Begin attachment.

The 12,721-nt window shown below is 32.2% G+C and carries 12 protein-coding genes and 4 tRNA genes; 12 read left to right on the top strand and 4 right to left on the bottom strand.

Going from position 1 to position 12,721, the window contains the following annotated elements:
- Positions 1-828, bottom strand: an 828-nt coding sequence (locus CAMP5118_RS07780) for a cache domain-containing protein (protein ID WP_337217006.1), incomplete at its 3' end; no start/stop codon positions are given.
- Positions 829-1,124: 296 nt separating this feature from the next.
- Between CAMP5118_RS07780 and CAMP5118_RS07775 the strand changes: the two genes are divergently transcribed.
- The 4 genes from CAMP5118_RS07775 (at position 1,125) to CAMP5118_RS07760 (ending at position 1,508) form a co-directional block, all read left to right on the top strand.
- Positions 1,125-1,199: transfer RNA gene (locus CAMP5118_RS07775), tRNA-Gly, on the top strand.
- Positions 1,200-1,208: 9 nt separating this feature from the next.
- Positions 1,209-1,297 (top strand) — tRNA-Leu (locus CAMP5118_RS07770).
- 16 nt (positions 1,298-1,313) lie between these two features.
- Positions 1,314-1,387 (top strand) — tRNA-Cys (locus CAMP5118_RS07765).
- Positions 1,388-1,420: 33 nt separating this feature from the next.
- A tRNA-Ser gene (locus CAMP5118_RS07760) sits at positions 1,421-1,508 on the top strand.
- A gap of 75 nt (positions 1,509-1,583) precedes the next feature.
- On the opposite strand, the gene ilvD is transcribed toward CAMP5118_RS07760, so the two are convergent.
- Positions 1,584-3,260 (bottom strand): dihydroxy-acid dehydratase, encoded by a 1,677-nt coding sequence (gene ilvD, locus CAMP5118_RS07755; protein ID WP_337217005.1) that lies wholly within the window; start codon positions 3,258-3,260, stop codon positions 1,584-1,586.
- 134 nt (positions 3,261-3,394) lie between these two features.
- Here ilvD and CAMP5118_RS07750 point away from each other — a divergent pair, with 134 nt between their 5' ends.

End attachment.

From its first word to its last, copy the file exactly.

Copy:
The 12,721-nt window shown below is 32.2% G+C and carries 12 protein-coding genes and 4 tRNA genes; 12 read left to right on the top strand and 4 right to left on the bottom strand.

Going from position 1 to position 12,721, the window contains the following annotated elements:
- Positions 1-828, bottom strand: an 828-nt coding sequence (locus CAMP5118_RS07780) for a cache domain-containing protein (protein ID WP_337217006.1), incomplete at its 3' end; no start/stop codon positions are given.
- Positions 829-1,124: 296 nt separating this feature from the next.
- Between CAMP5118_RS07780 and CAMP5118_RS07775 the strand changes: the two genes are divergently transcribed.
- The 4 genes from CAMP5118_RS07775 (at position 1,125) to CAMP5118_RS07760 (ending at position 1,508) form a co-directional block, all read left to right on the top strand.
- Positions 1,125-1,199: transfer RNA gene (locus CAMP5118_RS07775), tRNA-Gly, on the top strand.
- Positions 1,200-1,208: 9 nt separating this feature from the next.
- Positions 1,209-1,297 (top strand) — tRNA-Leu (locus CAMP5118_RS07770).
- 16 nt (positions 1,298-1,313) lie between these two features.
- Positions 1,314-1,387 (top strand) — tRNA-Cys (locus CAMP5118_RS07765).
- Positions 1,388-1,420: 33 nt separating this feature from the next.
- A tRNA-Ser gene (locus CAMP5118_RS07760) sits at positions 1,421-1,508 on the top strand.
- A gap of 75 nt (positions 1,509-1,583) precedes the next feature.
- On the opposite strand, the gene ilvD is transcribed toward CAMP5118_RS07760, so the two are convergent.
- Positions 1,584-3,260 (bottom strand): dihydroxy-acid dehydratase, encoded by a 1,677-nt coding sequence (gene ilvD, locus CAMP5118_RS07755; protein ID WP_337217005.1) that lies wholly within the window; start codon positions 3,258-3,260, stop codon positions 1,584-1,586.
- 134 nt (positions 3,261-3,394) lie between these two features.
- Here ilvD and CAMP5118_RS07750 point away from each other — a divergent pair, with 134 nt between their 5' ends.